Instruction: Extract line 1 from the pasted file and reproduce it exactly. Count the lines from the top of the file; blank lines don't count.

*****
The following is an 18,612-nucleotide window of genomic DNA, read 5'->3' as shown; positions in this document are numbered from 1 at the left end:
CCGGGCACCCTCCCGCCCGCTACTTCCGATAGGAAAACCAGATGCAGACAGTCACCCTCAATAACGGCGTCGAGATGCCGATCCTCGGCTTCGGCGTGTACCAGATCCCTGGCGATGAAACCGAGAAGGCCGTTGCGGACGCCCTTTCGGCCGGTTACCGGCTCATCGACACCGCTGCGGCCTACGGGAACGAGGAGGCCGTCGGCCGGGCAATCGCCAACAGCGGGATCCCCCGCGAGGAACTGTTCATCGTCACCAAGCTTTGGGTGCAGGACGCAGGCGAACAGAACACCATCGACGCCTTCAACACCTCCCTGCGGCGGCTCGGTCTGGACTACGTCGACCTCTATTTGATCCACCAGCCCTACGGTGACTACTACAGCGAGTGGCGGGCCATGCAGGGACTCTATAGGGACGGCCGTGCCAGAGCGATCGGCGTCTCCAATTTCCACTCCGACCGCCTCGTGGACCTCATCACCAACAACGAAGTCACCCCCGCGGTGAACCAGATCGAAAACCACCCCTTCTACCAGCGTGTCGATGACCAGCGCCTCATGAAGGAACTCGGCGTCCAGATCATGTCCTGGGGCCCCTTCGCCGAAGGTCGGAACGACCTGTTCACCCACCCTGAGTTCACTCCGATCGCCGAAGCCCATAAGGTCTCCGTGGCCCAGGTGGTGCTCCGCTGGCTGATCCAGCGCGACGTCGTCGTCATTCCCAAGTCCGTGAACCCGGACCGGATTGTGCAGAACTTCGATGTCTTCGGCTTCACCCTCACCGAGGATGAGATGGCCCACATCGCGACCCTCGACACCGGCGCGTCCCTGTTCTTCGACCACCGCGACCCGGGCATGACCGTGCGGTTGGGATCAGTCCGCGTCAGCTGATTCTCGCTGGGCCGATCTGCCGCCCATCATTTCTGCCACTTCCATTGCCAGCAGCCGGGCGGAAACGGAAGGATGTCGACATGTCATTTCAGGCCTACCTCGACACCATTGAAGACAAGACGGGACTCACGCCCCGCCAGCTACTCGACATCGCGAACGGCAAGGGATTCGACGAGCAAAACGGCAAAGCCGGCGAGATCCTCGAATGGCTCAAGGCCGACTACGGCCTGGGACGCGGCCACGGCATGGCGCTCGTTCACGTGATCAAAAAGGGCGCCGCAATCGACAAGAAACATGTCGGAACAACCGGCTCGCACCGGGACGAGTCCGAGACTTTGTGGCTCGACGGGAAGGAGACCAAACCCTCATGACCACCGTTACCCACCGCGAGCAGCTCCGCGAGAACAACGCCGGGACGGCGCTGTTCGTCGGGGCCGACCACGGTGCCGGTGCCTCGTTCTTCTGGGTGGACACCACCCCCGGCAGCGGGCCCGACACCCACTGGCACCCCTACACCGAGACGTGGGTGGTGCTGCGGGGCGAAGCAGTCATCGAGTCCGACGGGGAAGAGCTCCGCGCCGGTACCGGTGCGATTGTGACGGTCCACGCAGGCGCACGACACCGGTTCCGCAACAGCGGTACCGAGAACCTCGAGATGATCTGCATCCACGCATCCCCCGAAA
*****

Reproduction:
The following is an 18,612-nucleotide window of genomic DNA, read 5'->3' as shown; positions in this document are numbered from 1 at the left end: